With the increasing use of newer oral anticoagulants (NOAC), it would be worthwhile to evaluate a strategy of starting these patients on the NOAC at the onset of symptoms or findings indicating onset of AF and cardioverting them soon after. It should be noted, however, that these NOACs have not yet been validated in patients with valvular AF or in patients with high bleeding risk (25–28), and such patients were excluded in this study.
The duration of AF in nonhospitalized patients is usually judged on the basis of duration of symptom onset. This approach may not identify patients with chronic or paroxysmal AF, who asymptomatically go in and out of AF. Studies reveal the presence of undiagnosed asymptomatic AF in more than 5% of patients admitted with stroke or transient ischemic attack (29–31). Their symptoms may depend on periods of rapid ventricular rates caused by physical or mental stress, thereby misleading them regarding the onset of AF. The TRENDS study (31) also suggests that AF durations of <48 h may still expose the patient to higher thromboembolic risks, albeit in a paroxysmal AF population. Cardioverting such patients without achieving therapeutic anticoagulation may pose a higher risk of stroke.
A subgroup analysis was performed in our report on post-surgical patients who developed AF within the hospital. These patients are usually closely monitored, either on telemetry or by frequent vital signs evaluation by the nursing staff. Therefore, the time of AF onset is more objectively identified in these patients compared with nonhospitalized patients. There was no thromboembolic event after cardioversion either with or without anticoagulation in these patients, although they did have a lower baseline stroke risk indicated by their lower CHA2DS2-VASc score. It is possible that the absence of stroke events in this group is caused by a more accurate judgment of AF onset, or perhaps these patients have a different substrate, leading to a lower baseline risk of stroke.
In summary, our study supports the use of anticoagulation in patients undergoing cardioversion for acute onset AF with CHA2DS2-VASc score of 2 or more. A similar benefit was not seen in patients with lower CHA2DS2-VASc score (0 or 1) and in post-surgical patients.
Our study has limitations inherent to a retrospective study design, such as documentation errors and loss to follow-up. The risk of thromboembolism with AF is low in all the groups, therefore making it difficult for us to perform a multivariate analysis. The period in this study also had too few patients treated with NOACs, so no conclusions can be made regarding the impact of short- or long-term NOAC use for patients presenting within 48 h of AF onset for direct current cardioversion.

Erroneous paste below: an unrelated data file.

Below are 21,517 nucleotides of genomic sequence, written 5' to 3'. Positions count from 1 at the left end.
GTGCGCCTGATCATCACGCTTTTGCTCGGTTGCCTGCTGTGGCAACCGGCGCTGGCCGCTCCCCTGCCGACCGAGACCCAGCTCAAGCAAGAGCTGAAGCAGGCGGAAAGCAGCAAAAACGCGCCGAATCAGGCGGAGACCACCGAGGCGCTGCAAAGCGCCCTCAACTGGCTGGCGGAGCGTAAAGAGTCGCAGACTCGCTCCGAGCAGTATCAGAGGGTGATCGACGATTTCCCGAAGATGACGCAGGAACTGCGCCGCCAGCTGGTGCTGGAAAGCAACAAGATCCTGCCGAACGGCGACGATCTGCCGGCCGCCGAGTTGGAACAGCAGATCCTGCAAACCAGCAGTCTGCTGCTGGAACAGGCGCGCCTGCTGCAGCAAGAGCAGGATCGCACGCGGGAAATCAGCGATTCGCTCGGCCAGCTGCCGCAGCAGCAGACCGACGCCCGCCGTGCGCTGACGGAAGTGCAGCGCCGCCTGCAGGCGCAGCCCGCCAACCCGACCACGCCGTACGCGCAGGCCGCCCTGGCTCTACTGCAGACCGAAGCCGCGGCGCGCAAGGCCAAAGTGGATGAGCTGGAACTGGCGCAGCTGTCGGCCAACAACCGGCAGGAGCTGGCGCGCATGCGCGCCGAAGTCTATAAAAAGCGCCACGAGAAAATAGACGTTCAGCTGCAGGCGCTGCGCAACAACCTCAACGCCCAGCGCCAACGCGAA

Our study supports the use of anticoagulation in patients undergoing cardioversion for acute onset AF with CHA2DS2-VASc score of 2 or more. A similar benefit was not seen in patients with lower CHA2DS2-VASc score (0 or 1) and in post-surgical patients.
COMPETENCY IN MEDICAL KNOWLEDGE: While current guidelines suggest that one may cardiovert nonanticoagulated patients within 48 h of atrial fibrillation onset, our data suggest caution in those patients with elevated CHA2DS2-VASc score of 2 or more. Although the total numbers were small, all of our nonanticoagulated patients in this study who suffered thromboembolic events post-cardioversions had higher CHA2DS2-VASc scores. Left atrial clots may even form soon after cardioversion. Transesophageal echocardiograph has revealed that stagnation of blood flow in the left atrial appendage may be the greatest immediately post-cardioversion. In the current era of fast-acting oral anticoagulants, it may be wise to initiate such anticoagulants at onset of atrial fibrillation or soon thereafter, before cardioversion, even if cardioversion is done within 48 h, so as to minimize the risk of thromboembolism after cardioversion. Further larger-scale evaluation of the efficacy of such a strategy would be helpful in confirming the utility of this approach.
TRANSLATIONAL OUTLOOK 1: This study paves way for risk stratification strategies for thromboembolism using CHADS2-VASc score in patients with atrial fibrillation after direct current cardioversion.
TRANSLATIONAL OUTLOOK 2: With the advent of new oral anticoagulants, further studies investigating the use of these agents after cardioversion could be undertaken.
All authors have reported that they have no relationships relevant to the contents of this paper to disclose.
- Abbreviations and Acronyms
- atrial fibrillation
- international normalized ratio
- new oral anticoagulants
- transesophageal echocardiogram
- Received July 20, 2015.
- Revision received December 28, 2015.
- Accepted January 28, 2016.
- American College of Cardiology Foundation